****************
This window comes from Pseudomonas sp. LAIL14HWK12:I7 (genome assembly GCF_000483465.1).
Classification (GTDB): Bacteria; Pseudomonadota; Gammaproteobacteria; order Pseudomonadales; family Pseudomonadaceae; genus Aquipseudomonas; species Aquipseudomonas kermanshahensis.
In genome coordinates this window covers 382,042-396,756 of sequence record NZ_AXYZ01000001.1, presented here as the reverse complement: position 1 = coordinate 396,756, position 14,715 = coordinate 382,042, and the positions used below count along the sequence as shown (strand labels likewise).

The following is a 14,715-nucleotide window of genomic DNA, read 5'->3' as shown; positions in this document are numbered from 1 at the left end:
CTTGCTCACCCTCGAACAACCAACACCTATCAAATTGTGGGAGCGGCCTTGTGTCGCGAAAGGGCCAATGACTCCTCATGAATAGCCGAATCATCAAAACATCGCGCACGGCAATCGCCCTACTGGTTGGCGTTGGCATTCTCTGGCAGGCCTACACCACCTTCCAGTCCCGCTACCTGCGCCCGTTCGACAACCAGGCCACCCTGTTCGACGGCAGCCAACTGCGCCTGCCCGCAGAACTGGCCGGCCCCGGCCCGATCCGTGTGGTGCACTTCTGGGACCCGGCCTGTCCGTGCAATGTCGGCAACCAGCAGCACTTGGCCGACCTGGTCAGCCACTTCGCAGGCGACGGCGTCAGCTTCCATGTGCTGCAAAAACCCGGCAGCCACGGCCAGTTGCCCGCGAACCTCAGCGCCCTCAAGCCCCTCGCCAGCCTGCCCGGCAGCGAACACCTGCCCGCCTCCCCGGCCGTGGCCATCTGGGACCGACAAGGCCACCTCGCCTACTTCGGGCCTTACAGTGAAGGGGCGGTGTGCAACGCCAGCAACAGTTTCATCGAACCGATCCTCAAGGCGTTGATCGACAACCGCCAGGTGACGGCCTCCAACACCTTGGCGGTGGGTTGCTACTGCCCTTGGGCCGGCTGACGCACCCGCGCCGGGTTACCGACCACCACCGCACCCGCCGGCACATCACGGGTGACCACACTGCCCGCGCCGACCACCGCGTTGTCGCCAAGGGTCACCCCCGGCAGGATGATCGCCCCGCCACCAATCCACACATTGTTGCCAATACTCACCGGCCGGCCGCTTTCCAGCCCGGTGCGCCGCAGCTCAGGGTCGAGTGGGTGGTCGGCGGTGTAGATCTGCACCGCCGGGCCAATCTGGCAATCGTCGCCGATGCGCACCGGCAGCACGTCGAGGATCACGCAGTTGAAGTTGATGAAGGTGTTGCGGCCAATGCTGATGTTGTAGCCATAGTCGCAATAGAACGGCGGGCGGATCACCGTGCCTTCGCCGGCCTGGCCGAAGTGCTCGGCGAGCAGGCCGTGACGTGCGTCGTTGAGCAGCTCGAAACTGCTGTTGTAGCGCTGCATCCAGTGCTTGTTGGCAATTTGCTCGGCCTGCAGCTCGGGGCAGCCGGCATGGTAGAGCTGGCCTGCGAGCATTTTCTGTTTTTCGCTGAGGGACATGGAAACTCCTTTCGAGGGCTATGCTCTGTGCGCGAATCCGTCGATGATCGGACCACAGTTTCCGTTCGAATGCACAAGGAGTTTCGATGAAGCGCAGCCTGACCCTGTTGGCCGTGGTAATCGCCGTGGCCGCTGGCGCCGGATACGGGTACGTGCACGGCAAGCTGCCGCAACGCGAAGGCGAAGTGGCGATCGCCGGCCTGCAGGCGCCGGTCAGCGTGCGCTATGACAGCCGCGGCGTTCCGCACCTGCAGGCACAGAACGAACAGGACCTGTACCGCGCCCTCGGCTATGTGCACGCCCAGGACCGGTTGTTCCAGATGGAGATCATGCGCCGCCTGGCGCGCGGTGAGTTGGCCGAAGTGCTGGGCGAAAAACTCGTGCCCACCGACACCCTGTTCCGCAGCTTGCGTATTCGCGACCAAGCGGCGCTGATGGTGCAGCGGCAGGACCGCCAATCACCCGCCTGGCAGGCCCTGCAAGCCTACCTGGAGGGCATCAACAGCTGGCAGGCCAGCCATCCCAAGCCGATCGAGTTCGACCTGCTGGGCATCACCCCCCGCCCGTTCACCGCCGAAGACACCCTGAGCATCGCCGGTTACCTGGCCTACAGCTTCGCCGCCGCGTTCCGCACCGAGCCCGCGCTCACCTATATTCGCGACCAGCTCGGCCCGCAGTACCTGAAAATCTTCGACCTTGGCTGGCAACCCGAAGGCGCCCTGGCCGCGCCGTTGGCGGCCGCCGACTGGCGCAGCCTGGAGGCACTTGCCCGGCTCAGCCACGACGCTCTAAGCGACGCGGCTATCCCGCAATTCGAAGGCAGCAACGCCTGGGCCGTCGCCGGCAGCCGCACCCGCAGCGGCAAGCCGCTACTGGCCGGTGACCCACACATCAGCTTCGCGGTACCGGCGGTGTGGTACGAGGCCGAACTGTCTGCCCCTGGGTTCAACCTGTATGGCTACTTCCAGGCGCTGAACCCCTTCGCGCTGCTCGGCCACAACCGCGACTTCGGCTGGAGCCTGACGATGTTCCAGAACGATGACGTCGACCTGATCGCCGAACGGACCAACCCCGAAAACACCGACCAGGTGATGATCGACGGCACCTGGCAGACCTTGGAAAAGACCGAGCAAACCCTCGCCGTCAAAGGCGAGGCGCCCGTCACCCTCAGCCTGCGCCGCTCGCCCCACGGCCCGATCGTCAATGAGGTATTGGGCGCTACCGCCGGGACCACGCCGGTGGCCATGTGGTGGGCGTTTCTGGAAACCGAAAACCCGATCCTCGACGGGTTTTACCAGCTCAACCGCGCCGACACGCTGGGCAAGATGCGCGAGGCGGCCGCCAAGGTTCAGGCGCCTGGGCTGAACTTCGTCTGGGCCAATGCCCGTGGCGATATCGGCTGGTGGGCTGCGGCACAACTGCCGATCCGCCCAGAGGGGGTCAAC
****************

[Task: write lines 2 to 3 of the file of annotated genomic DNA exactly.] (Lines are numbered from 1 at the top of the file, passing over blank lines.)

Classification (GTDB): Bacteria; Pseudomonadota; Gammaproteobacteria; order Pseudomonadales; family Pseudomonadaceae; genus Aquipseudomonas; species Aquipseudomonas kermanshahensis.
In genome coordinates this window covers 382,042-396,756 of sequence record NZ_AXYZ01000001.1, presented here as the reverse complement: position 1 = coordinate 396,756, position 14,715 = coordinate 382,042, and the positions used below count along the sequence as shown (strand labels likewise).